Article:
• In The Colour of Magic, the first book, Rincewind kills a troll in this manner — through a bizarre coincidence resulting from the gods using them both as pawns in a board game.
    • In Night Watch, during a duel Sam Vimes throws his sword away and the blade sticks into a wall. He hadn't intended to do that, but notes to himself that it looked damned impressive.
    • And in The Fifth Elephant, it happens by sheer accident when Vimes throws a screwdriver onto the floor in frustration.
    • In Hogfather, a crowbar which falls several dozen stories, end over end, amazingly manages to land point-first on a flagstone where it stays standing up.
    • In Reaper Man, a very large iron screw falls from the chandelier in the University dining hall, and gets stuck point-down in the dining table near Mustrum Ridcully's hand. Pterry really likes this trope.
  • Happens in The Stormlight Archive when Kaladin kills a Shardbearer and the Blade ends up sticking up out of the ground, the fact that it embeds itself in the ground and stays there is justified in that it's an Absurdly Sharp Blade.
  • Averted in Steven Brust's Taltos books. The protagonist spends weeks practicing and states that he has a 2 in 3 chance of getting a thrown dagger in point first if his target will stand perfectly still, exactly 15 feet away. He then asserts that the real point of throwing a knife is for the target to flinch, giving him a few seconds to do something useful.
  • Played straight and then subverted in A Song of Ice and Fire. At one point, Arya and Sandor Clegane get into a fight, where one of their opponents throws a knife, which, while misses the intended target, lands in the wall perfectly pointy end first. Arya tries the same on said opponent, failing.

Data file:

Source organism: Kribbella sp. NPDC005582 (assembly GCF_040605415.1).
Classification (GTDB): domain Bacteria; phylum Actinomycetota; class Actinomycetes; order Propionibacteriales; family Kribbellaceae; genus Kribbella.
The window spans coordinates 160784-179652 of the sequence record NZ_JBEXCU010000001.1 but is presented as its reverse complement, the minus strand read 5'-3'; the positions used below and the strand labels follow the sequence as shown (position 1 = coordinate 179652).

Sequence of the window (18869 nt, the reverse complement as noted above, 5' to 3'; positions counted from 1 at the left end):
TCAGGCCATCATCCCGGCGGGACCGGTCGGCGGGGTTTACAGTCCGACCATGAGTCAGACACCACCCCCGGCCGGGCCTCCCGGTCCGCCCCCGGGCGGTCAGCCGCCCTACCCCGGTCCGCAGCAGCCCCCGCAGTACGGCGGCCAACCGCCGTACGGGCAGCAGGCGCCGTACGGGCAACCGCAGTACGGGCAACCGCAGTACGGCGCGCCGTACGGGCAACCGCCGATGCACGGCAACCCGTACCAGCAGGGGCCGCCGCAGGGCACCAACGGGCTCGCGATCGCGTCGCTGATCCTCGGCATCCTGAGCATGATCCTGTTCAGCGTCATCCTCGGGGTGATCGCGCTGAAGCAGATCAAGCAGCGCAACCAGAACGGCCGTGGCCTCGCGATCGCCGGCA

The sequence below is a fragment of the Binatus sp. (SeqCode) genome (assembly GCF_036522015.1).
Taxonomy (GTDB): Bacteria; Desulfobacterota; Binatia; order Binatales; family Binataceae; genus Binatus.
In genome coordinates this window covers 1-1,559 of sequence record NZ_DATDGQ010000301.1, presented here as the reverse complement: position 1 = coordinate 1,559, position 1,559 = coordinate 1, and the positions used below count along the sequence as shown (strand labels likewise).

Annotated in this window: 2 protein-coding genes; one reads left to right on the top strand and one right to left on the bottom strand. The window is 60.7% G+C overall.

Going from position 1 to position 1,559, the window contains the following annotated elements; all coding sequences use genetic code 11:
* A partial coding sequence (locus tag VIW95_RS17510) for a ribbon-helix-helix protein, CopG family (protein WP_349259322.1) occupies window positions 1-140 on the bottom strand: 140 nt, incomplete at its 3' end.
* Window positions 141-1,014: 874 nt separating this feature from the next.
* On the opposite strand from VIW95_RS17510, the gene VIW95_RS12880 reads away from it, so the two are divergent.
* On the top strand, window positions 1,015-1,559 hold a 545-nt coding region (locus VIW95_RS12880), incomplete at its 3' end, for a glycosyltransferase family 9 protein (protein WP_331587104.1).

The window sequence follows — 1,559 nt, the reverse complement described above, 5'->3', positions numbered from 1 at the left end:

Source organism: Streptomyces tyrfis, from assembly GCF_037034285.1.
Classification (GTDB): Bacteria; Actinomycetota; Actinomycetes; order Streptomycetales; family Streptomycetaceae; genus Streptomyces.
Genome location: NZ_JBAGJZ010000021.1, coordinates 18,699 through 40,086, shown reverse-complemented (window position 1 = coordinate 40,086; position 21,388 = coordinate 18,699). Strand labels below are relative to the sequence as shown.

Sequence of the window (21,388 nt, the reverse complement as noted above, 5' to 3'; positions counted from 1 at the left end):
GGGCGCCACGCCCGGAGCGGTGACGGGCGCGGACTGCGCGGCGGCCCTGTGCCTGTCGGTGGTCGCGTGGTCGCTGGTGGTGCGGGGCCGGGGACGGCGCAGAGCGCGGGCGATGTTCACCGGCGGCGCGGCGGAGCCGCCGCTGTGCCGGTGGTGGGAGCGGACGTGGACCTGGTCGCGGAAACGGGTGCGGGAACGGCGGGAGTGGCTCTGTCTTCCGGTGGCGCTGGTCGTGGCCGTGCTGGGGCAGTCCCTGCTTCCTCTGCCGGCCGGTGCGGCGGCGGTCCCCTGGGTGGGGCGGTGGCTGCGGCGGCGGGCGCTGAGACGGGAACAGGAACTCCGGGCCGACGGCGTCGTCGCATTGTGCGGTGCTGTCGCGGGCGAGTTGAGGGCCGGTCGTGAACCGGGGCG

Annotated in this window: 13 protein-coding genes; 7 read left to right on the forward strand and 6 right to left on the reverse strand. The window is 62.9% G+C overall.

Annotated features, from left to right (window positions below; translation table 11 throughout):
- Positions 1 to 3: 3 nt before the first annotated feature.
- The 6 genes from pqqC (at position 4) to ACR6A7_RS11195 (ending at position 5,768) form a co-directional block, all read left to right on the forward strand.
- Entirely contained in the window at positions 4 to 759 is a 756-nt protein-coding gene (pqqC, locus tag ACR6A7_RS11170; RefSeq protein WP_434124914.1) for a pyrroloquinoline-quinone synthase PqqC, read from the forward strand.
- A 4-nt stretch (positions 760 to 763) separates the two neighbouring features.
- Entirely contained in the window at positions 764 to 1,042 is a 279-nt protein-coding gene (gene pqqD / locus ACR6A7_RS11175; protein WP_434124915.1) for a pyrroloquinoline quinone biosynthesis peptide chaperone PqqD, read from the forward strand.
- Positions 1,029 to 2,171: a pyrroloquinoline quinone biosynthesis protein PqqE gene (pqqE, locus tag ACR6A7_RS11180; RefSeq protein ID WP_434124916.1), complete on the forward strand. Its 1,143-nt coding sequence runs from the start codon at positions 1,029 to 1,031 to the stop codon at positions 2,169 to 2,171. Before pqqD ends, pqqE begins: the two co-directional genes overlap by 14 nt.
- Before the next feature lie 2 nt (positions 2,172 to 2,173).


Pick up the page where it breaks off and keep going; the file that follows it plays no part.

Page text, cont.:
Live-action TV

  • In Stargate Atlantis, Teyla throws a knife into the ground and manages to get it to stick. She was arguably doing it on purpose, but she manages to do this to a metal floor.
  • Mighty Morphin Power Rangers: The original Megazord's sword is summoned from the skies, and is either caught in the Megazord's hand or lands point-first in the ground. They actually take advantage of this once, to cut the Megazord free of Octoplant's vines. Additionally, Goldar's sword lands point-first after Tommy kicks it out of his hand in "Green No More".
  • In the first episode of Young Blades, Jacqueline throws a sword which lands not only point-first in the ground, but safely between the legs of a male character.
  • In the TV show Top Shot, which revolves around various tests of marksmanship with various weapons, a knife-throwing challenge came up. The entire challenge showed just how unrealistic the trope is, with most thrown knives simply bouncing off the wooden targets.
  • Anything thrown by Buffy of Buffy the Vampire Slayer invariably ends up pointy-end first in the heart of her target, but Oz tried it with a stake once and it just bounced off harmlessly.


  • Used in a non-canon Bionicle promo animation featuring Kopaka Nuva. As he somersaults, he lets go of his sword, hand still attached, which then sinks into the mountain snow with its tip. Re-attaching his arm to it with a loud click, it causes the whole mountainside to collapse, taking the three Bohrok standing on it with it.

Video Games

  • The Final Fantasy series is fond of this:
    • In the opening cutscene of Final Fantasy VIII, Squall's gunblade comes spinning out of the air and lands point down in the ground.
    • Lightning's gunblade in Final Fantasy XIII-2 is capable of this feat, as shown when she battles Caius.